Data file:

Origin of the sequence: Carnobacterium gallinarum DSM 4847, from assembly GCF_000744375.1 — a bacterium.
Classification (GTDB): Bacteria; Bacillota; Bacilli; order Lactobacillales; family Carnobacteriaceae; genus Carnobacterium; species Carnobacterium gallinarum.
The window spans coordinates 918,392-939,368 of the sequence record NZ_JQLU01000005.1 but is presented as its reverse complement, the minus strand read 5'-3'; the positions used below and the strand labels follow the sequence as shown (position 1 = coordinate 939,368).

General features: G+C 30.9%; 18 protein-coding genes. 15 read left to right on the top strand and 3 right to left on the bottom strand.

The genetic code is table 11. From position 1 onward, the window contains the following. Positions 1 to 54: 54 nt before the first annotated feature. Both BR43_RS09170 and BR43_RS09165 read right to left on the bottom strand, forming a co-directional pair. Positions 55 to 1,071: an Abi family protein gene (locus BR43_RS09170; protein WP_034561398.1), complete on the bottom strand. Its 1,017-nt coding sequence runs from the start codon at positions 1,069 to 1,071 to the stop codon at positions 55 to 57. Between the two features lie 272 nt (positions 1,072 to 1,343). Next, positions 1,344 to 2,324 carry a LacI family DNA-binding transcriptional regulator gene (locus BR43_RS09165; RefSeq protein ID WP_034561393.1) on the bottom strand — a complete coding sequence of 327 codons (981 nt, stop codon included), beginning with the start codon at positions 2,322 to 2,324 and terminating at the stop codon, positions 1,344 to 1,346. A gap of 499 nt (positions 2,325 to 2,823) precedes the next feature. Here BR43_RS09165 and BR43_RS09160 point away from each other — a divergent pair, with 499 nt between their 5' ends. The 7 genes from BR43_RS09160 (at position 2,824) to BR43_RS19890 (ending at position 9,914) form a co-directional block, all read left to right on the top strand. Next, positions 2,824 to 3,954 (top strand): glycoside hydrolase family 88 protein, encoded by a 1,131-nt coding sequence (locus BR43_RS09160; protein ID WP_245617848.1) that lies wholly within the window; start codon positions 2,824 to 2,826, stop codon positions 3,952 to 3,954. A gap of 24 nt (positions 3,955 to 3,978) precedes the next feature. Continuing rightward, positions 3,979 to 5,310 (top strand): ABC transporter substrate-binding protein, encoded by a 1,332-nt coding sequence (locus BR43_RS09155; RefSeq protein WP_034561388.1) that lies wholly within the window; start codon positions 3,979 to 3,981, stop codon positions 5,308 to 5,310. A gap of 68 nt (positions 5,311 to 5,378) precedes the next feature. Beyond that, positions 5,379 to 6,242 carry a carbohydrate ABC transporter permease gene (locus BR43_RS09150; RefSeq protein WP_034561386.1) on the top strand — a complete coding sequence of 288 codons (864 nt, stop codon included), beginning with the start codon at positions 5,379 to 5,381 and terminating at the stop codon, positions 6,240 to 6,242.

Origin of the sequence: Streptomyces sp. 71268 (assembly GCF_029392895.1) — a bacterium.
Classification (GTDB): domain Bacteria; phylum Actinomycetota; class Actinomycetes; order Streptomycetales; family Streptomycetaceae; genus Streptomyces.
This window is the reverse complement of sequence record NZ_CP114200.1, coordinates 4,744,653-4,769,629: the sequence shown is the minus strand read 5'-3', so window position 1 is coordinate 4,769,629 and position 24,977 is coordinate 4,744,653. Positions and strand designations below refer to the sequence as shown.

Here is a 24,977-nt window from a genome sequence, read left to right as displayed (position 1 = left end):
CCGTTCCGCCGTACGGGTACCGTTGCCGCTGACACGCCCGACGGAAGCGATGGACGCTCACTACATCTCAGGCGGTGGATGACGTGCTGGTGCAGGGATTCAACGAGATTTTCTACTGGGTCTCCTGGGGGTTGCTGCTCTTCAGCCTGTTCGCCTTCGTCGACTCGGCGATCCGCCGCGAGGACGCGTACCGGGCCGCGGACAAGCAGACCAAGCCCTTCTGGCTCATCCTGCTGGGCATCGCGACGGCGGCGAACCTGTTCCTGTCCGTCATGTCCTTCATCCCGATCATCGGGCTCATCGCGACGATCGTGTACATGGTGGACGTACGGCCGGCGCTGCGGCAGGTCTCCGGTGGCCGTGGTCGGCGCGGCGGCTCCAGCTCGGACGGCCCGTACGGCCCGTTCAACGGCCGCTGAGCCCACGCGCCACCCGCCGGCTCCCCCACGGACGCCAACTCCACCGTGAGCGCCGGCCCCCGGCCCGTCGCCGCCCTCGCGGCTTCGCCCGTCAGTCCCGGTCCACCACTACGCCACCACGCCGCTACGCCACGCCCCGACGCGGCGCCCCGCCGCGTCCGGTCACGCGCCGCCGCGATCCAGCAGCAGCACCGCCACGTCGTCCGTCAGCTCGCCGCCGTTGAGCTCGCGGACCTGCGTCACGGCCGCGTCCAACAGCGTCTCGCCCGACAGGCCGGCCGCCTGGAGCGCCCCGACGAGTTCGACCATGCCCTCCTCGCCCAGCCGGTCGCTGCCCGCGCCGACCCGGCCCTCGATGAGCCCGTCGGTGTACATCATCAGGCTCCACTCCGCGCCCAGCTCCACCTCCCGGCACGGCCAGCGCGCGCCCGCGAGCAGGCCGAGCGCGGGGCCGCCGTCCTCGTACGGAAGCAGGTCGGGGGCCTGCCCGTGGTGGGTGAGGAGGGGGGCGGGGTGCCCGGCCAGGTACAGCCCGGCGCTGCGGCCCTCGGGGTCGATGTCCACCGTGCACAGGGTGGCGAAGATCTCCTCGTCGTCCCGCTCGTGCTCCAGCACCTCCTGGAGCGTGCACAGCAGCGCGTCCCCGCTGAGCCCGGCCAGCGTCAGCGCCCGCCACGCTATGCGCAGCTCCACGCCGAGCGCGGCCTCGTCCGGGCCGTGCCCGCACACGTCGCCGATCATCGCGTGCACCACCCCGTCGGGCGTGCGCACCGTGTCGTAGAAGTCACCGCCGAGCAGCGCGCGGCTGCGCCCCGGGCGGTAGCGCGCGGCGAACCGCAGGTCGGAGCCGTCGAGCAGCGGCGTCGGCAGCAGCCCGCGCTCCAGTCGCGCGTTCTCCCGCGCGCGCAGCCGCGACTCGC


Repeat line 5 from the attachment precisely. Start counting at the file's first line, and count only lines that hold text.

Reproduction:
The genetic code is table 11. From position 1 onward, the window contains the following. Positions 1 to 54: 54 nt before the first annotated feature. Both BR43_RS09170 and BR43_RS09165 read right to left on the bottom strand, forming a co-directional pair. Positions 55 to 1,071: an Abi family protein gene (locus BR43_RS09170; protein WP_034561398.1), complete on the bottom strand. Its 1,017-nt coding sequence runs from the start codon at positions 1,069 to 1,071 to the stop codon at positions 55 to 57. Between the two features lie 272 nt (positions 1,072 to 1,343). Next, positions 1,344 to 2,324 carry a LacI family DNA-binding transcriptional regulator gene (locus BR43_RS09165; RefSeq protein ID WP_034561393.1) on the bottom strand — a complete coding sequence of 327 codons (981 nt, stop codon included), beginning with the start codon at positions 2,322 to 2,324 and terminating at the stop codon, positions 1,344 to 1,346. A gap of 499 nt (positions 2,325 to 2,823) precedes the next feature. Here BR43_RS09165 and BR43_RS09160 point away from each other — a divergent pair, with 499 nt between their 5' ends. The 7 genes from BR43_RS09160 (at position 2,824) to BR43_RS19890 (ending at position 9,914) form a co-directional block, all read left to right on the top strand. Next, positions 2,824 to 3,954 (top strand): glycoside hydrolase family 88 protein, encoded by a 1,131-nt coding sequence (locus BR43_RS09160; protein ID WP_245617848.1) that lies wholly within the window; start codon positions 2,824 to 2,826, stop codon positions 3,952 to 3,954. A gap of 24 nt (positions 3,955 to 3,978) precedes the next feature. Continuing rightward, positions 3,979 to 5,310 (top strand): ABC transporter substrate-binding protein, encoded by a 1,332-nt coding sequence (locus BR43_RS09155; RefSeq protein WP_034561388.1) that lies wholly within the window; start codon positions 3,979 to 3,981, stop codon positions 5,308 to 5,310. A gap of 68 nt (positions 5,311 to 5,378) precedes the next feature. Beyond that, positions 5,379 to 6,242 carry a carbohydrate ABC transporter permease gene (locus BR43_RS09150; RefSeq protein WP_034561386.1) on the top strand — a complete coding sequence of 288 codons (864 nt, stop codon included), beginning with the start codon at positions 5,379 to 5,381 and terminating at the stop codon, positions 6,240 to 6,242.